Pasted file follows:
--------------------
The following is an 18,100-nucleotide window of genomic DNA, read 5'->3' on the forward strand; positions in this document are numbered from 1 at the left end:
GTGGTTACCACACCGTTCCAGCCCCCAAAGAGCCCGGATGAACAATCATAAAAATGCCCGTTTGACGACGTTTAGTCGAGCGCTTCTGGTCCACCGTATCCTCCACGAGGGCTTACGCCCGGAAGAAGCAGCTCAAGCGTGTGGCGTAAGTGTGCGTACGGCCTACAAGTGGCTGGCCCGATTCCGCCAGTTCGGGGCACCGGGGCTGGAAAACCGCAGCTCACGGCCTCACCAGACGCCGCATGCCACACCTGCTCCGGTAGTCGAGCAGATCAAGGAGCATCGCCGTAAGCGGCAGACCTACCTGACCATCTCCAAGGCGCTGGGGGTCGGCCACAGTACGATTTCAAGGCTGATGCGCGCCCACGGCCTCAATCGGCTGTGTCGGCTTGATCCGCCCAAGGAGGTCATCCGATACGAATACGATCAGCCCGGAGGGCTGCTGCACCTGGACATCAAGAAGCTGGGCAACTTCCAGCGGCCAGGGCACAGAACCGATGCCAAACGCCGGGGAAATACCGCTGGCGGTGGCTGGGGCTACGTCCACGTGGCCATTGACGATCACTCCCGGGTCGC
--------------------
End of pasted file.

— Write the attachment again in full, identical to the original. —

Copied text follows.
The following is an 18,100-nucleotide window of genomic DNA, read 5'->3' on the forward strand; positions in this document are numbered from 1 at the left end:
GTGGTTACCACACCGTTCCAGCCCCCAAAGAGCCCGGATGAACAATCATAAAAATGCCCGTTTGACGACGTTTAGTCGAGCGCTTCTGGTCCACCGTATCCTCCACGAGGGCTTACGCCCGGAAGAAGCAGCTCAAGCGTGTGGCGTAAGTGTGCGTACGGCCTACAAGTGGCTGGCCCGATTCCGCCAGTTCGGGGCACCGGGGCTGGAAAACCGCAGCTCACGGCCTCACCAGACGCCGCATGCCACACCTGCTCCGGTAGTCGAGCAGATCAAGGAGCATCGCCGTAAGCGGCAGACCTACCTGACCATCTCCAAGGCGCTGGGGGTCGGCCACAGTACGATTTCAAGGCTGATGCGCGCCCACGGCCTCAATCGGCTGTGTCGGCTTGATCCGCCCAAGGAGGTCATCCGATACGAATACGATCAGCCCGGAGGGCTGCTGCACCTGGACATCAAGAAGCTGGGCAACTTCCAGCGGCCAGGGCACAGAACCGATGCCAAACGCCGGGGAAATACCGCTGGCGGTGGCTGGGGCTACGTCCACGTGGCCATTGACGATCACTCCCGGGTCGC